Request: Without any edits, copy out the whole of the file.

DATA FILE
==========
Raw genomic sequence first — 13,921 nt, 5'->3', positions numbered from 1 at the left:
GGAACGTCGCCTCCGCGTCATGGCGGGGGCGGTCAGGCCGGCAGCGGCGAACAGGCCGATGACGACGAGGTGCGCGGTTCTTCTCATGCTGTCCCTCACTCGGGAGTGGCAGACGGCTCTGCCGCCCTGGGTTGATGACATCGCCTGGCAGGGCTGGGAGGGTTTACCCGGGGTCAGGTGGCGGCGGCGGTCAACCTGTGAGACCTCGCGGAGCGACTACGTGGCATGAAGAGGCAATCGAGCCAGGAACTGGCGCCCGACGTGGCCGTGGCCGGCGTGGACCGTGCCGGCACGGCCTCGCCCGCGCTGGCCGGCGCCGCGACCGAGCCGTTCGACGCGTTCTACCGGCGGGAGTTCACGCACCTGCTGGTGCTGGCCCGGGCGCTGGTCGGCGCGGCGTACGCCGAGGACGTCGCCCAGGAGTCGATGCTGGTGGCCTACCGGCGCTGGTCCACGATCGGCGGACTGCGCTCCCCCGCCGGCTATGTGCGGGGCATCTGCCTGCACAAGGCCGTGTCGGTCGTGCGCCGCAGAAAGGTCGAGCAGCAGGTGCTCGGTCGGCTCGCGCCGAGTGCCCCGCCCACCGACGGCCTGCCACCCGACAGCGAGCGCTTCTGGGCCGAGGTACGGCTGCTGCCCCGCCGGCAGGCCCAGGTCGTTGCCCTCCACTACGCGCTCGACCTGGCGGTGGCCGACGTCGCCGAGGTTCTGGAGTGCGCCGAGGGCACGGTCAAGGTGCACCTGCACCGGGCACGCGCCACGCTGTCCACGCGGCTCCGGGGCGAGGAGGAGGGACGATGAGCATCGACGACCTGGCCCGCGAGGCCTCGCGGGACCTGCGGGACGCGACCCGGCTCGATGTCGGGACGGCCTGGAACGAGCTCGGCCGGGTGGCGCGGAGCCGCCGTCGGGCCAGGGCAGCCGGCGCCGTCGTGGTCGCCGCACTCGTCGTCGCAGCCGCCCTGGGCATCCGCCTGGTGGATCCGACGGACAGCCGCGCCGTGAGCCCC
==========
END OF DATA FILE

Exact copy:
Raw genomic sequence first — 13,921 nt, 5'->3', positions numbered from 1 at the left:
GGAACGTCGCCTCCGCGTCATGGCGGGGGCGGTCAGGCCGGCAGCGGCGAACAGGCCGATGACGACGAGGTGCGCGGTTCTTCTCATGCTGTCCCTCACTCGGGAGTGGCAGACGGCTCTGCCGCCCTGGGTTGATGACATCGCCTGGCAGGGCTGGGAGGGTTTACCCGGGGTCAGGTGGCGGCGGCGGTCAACCTGTGAGACCTCGCGGAGCGACTACGTGGCATGAAGAGGCAATCGAGCCAGGAACTGGCGCCCGACGTGGCCGTGGCCGGCGTGGACCGTGCCGGCACGGCCTCGCCCGCGCTGGCCGGCGCCGCGACCGAGCCGTTCGACGCGTTCTACCGGCGGGAGTTCACGCACCTGCTGGTGCTGGCCCGGGCGCTGGTCGGCGCGGCGTACGCCGAGGACGTCGCCCAGGAGTCGATGCTGGTGGCCTACCGGCGCTGGTCCACGATCGGCGGACTGCGCTCCCCCGCCGGCTATGTGCGGGGCATCTGCCTGCACAAGGCCGTGTCGGTCGTGCGCCGCAGAAAGGTCGAGCAGCAGGTGCTCGGTCGGCTCGCGCCGAGTGCCCCGCCCACCGACGGCCTGCCACCCGACAGCGAGCGCTTCTGGGCCGAGGTACGGCTGCTGCCCCGCCGGCAGGCCCAGGTCGTTGCCCTCCACTACGCGCTCGACCTGGCGGTGGCCGACGTCGCCGAGGTTCTGGAGTGCGCCGAGGGCACGGTCAAGGTGCACCTGCACCGGGCACGCGCCACGCTGTCCACGCGGCTCCGGGGCGAGGAGGAGGGACGATGAGCATCGACGACCTGGCCCGCGAGGCCTCGCGGGACCTGCGGGACGCGACCCGGCTCGATGTCGGGACGGCCTGGAACGAGCTCGGCCGGGTGGCGCGGAGCCGCCGTCGGGCCAGGGCAGCCGGCGCCGTCGTGGTCGCCGCACTCGTCGTCGCAGCCGCCCTGGGCATCCGCCTGGTGGATCCGACGGACAGCCGCGCCGTGAGCCCC